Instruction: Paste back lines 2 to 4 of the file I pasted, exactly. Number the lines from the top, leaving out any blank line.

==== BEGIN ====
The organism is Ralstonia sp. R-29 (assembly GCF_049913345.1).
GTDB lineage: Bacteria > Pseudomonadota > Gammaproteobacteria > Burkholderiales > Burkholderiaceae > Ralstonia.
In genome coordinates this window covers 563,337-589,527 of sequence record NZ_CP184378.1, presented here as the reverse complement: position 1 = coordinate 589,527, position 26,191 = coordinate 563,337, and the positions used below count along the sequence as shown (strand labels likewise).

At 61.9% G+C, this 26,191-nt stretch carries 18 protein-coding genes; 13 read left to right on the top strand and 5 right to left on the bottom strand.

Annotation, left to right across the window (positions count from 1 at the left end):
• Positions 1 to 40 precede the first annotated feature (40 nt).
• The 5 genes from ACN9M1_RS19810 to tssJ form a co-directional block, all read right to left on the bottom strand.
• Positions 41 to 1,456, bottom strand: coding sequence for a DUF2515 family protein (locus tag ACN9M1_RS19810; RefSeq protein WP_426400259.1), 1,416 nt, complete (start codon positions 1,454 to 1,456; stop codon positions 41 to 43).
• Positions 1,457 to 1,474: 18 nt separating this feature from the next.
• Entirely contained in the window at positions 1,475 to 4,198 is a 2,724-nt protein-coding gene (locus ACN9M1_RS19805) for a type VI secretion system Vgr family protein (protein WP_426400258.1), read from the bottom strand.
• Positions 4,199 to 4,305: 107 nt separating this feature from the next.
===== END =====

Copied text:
GTDB lineage: Bacteria > Pseudomonadota > Gammaproteobacteria > Burkholderiales > Burkholderiaceae > Ralstonia.
In genome coordinates this window covers 563,337-589,527 of sequence record NZ_CP184378.1, presented here as the reverse complement: position 1 = coordinate 589,527, position 26,191 = coordinate 563,337, and the positions used below count along the sequence as shown (strand labels likewise).

At 61.9% G+C, this 26,191-nt stretch carries 18 protein-coding genes; 13 read left to right on the top strand and 5 right to left on the bottom strand.